‘Tis the season for good etiquette

(BPT) – In today’s fast paced, eat-on-the-run world, it seems very few of us make time for a regular sit down meal at the dinner table. That’s until the holidays roll around, when the pressure’s on to be perfect. Before you read any further, ask yourself — are you confident with your table manners, or do you have to take your cues by watching others?

“Etiquette has truly become a lost art,” says manners coach, Dubravka Vujinovic. “People are busy on their cell phones or watching television and they’ve lost sight that having a family meal is a great way to connect family members. Manners should be important at every meal, whether you are sitting down to a formal dinner or a casual afternoon get-together.”

Vujinovic is one of the etiquette coaches at dinnerware giant Replacements, Ltd. Throughout the holidays, the company hears from folks looking for a crash course in social graces. It doesn’t matter if you’re the guest, or the host — ‘tis the season for good manners and proper etiquette.

Set the perfect table

Remember: forks go to the left, spoons and knives to the right, with the sharp side of the knife turned toward the dinner plate. Place utensils in the order they will be used according to the courses you plan to serve.

Very importantly, don’t set the table with implements you don’t plan to use. “If you aren’t serving soup or salad, then you don’t want an extra spoon or fork in your place setting. Not only will these extra pieces get in the way and create extra clean up, it may be confusing for your guests,” Vujinovic says.

The bread plate goes to the left of the dinner plate, water glasses and other beverages to the right. Water glasses should be the only glass filled before your guests arrive. Wait to fill iced tea, wine and other drinks until after your guests are seated.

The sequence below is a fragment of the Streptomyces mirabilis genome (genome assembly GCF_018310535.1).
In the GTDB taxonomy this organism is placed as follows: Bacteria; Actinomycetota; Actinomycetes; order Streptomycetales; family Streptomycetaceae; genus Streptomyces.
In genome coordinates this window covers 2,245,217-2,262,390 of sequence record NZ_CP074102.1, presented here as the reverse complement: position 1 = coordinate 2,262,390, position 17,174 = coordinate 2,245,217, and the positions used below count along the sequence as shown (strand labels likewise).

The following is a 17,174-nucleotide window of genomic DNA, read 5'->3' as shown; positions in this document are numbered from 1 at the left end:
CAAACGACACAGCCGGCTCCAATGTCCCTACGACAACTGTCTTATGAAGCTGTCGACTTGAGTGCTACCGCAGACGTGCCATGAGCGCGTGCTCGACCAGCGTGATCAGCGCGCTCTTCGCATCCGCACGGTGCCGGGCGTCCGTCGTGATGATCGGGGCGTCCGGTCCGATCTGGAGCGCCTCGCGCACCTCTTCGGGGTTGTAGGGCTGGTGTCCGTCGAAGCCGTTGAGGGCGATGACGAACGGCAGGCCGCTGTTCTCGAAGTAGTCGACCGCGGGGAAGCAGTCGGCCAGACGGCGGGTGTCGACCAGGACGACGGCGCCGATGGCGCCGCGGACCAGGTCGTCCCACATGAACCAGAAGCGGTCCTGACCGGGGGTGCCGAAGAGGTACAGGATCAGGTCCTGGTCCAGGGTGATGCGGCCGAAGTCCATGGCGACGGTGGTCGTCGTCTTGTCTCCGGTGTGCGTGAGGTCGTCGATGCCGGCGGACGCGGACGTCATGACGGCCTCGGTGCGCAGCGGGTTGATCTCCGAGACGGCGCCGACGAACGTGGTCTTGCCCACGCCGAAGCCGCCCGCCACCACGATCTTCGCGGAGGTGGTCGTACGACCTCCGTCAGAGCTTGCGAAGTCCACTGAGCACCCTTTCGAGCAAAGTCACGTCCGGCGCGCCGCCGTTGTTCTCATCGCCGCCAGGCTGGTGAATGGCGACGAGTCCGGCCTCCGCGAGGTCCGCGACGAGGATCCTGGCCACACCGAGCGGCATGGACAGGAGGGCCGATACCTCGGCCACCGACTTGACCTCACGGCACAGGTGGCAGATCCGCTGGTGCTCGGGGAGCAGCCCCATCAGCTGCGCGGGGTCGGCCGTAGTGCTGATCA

Don’t panic if you’re not sure about the proper place setting for each meal. Vujinovic says you can find “cheat sheets” or place setting guides on Replacements’ website, under the “neat things” tab.

Be a gracious guest

Always pass food around the table counterclockwise to the right without serving yourself first. Pass the salt and pepper as a set, even if you are only asked for one.

Ladies should always blot their lips before sitting down to the table, to keep from getting lipstick stains on linen napkins or glassware.

If you’re not sure which utensil to use with each course, start on the outside and work toward the plate.

And don’t forget…

Remember, the host/hostess always sits last. This person will let you know when it’s OK to begin eating by offering a blessing or statement or perhaps passing a dish.

Don’t cut more than one or two bites of food at a time and never butter an entire roll or piece of bread. Rather, pinch off one or two small pieces and butter those first.

If you need to excuse yourself temporarily, place your napkin on your chair to indicate you are coming back. Signify you are finished with your meal by placing your napkin to the left the dinner plate and your fork and knife side by side diagonally across your plate with the sharp side of the knife blade facing inward and the fork times down.